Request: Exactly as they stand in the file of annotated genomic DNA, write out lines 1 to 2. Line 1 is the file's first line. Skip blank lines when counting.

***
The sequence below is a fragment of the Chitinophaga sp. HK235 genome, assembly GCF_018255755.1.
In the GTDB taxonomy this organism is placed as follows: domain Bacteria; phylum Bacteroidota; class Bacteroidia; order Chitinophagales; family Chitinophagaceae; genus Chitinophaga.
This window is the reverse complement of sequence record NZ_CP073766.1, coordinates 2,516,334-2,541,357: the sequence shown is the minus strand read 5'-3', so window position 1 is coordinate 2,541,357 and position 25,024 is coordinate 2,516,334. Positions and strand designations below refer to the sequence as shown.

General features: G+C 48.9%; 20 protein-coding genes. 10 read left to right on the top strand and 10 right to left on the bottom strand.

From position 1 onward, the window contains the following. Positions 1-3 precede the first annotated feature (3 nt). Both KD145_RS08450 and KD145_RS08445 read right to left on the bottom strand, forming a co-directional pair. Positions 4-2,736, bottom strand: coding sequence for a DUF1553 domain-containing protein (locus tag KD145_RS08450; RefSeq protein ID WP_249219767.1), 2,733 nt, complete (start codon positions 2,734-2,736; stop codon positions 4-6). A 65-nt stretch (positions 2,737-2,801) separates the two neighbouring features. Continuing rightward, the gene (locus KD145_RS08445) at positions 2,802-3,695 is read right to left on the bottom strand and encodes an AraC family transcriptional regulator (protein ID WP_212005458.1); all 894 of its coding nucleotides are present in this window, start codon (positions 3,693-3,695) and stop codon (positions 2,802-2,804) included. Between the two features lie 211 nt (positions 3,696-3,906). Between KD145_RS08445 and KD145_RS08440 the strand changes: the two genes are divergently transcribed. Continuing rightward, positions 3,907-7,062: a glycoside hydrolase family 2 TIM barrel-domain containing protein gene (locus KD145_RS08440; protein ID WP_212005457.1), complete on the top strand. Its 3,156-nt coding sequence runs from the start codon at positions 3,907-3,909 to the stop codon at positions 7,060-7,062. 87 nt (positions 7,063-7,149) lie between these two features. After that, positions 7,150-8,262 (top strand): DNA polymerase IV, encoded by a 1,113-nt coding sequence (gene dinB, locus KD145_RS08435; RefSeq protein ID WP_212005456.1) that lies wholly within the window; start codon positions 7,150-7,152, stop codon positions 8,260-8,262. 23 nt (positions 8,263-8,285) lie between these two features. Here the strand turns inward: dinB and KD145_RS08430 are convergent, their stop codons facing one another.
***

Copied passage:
The sequence below is a fragment of the Chitinophaga sp. HK235 genome, assembly GCF_018255755.1.
In the GTDB taxonomy this organism is placed as follows: domain Bacteria; phylum Bacteroidota; class Bacteroidia; order Chitinophagales; family Chitinophagaceae; genus Chitinophaga.